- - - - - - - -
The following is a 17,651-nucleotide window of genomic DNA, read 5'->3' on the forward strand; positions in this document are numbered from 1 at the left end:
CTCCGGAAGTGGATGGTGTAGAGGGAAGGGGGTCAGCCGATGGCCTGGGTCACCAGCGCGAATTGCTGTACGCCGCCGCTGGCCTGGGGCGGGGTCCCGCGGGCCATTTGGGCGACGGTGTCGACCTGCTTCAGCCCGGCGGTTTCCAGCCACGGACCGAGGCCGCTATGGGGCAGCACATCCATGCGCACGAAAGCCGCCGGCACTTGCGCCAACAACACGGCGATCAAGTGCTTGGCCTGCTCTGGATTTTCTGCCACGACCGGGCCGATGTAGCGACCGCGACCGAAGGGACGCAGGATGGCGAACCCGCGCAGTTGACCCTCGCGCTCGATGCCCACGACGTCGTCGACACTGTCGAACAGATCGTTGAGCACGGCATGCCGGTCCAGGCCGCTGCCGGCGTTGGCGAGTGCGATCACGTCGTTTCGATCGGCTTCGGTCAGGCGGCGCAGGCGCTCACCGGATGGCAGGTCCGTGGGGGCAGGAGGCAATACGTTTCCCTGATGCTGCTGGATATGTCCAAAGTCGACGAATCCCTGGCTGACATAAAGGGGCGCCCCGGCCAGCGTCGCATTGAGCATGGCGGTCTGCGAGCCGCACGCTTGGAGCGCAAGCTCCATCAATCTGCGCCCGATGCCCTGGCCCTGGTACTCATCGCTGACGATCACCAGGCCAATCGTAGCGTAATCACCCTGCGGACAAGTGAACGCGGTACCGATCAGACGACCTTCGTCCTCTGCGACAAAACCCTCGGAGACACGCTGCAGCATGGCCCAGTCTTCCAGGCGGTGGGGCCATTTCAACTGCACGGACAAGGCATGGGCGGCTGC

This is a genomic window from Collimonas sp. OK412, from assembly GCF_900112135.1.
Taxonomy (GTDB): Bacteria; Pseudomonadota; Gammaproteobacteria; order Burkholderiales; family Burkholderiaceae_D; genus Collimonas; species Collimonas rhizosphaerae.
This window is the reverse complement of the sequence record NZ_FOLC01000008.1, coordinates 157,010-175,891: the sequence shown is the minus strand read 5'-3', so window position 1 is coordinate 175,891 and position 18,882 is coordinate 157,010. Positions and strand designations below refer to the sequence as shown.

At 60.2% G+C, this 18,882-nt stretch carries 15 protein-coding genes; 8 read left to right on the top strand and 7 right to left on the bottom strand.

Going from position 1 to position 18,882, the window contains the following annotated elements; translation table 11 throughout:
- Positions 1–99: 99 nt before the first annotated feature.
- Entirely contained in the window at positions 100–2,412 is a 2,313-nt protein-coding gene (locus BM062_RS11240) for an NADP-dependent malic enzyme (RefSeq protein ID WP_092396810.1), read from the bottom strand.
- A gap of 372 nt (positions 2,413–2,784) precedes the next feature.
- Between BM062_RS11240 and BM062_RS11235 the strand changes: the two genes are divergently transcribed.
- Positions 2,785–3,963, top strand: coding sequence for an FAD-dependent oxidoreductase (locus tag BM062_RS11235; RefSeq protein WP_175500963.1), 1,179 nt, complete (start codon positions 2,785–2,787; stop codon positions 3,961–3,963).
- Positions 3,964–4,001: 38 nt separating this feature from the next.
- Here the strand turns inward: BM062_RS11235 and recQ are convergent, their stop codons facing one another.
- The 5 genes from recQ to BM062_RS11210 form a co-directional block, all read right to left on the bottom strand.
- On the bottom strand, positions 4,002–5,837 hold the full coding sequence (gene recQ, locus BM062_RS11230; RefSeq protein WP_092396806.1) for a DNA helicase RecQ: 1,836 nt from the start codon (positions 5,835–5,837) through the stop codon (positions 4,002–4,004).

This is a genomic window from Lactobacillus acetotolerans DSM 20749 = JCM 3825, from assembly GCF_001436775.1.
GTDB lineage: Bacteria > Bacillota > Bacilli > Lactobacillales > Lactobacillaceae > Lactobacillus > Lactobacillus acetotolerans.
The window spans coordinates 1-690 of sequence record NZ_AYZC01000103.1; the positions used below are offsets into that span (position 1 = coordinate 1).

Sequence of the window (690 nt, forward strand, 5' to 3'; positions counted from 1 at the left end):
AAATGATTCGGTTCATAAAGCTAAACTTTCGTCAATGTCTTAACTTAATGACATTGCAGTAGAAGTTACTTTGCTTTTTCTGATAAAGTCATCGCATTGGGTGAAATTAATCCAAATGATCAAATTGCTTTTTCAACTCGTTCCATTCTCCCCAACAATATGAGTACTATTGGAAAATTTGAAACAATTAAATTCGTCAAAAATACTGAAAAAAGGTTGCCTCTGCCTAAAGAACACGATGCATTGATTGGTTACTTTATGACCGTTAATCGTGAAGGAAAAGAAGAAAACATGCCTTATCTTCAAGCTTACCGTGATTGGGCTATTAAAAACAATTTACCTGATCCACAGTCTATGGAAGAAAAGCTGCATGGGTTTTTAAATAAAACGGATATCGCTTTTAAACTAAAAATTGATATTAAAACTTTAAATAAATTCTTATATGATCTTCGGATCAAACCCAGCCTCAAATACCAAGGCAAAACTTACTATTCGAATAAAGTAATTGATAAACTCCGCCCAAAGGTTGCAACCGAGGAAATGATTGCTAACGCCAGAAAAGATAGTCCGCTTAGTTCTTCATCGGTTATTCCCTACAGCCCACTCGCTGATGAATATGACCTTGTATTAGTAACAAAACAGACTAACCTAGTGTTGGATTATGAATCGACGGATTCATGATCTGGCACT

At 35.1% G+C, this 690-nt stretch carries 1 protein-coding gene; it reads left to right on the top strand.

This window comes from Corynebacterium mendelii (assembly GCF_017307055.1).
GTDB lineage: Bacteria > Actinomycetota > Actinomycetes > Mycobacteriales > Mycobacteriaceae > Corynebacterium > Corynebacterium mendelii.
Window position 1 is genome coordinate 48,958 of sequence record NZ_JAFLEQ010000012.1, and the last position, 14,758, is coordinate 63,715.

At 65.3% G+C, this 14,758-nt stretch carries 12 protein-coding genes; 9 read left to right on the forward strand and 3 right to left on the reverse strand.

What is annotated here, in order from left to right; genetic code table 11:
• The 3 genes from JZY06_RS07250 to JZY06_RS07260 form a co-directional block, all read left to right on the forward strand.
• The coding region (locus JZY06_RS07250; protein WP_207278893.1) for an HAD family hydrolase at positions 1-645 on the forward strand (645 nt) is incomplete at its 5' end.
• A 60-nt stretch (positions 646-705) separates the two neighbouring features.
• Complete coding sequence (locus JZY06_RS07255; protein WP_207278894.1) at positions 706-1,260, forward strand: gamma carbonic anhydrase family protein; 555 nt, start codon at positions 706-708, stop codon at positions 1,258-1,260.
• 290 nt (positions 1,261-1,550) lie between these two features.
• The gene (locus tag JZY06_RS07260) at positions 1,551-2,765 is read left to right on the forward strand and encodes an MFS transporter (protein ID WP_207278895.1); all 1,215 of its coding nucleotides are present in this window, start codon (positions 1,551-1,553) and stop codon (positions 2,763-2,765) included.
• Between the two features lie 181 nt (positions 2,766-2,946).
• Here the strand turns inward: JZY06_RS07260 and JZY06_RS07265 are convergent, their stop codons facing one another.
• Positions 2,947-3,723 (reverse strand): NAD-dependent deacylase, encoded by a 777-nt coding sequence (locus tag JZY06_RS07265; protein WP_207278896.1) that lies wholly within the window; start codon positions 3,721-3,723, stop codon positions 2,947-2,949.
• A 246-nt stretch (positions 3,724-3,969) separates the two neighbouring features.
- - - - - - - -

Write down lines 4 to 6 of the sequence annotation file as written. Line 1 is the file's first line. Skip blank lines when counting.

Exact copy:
Taxonomy (GTDB): Bacteria; Pseudomonadota; Gammaproteobacteria; order Burkholderiales; family Burkholderiaceae_D; genus Collimonas; species Collimonas rhizosphaerae.
This window is the reverse complement of the sequence record NZ_FOLC01000008.1, coordinates 157,010-175,891: the sequence shown is the minus strand read 5'-3', so window position 1 is coordinate 175,891 and position 18,882 is coordinate 157,010. Positions and strand designations below refer to the sequence as shown.

At 60.2% G+C, this 18,882-nt stretch carries 15 protein-coding genes; 8 read left to right on the top strand and 7 right to left on the bottom strand.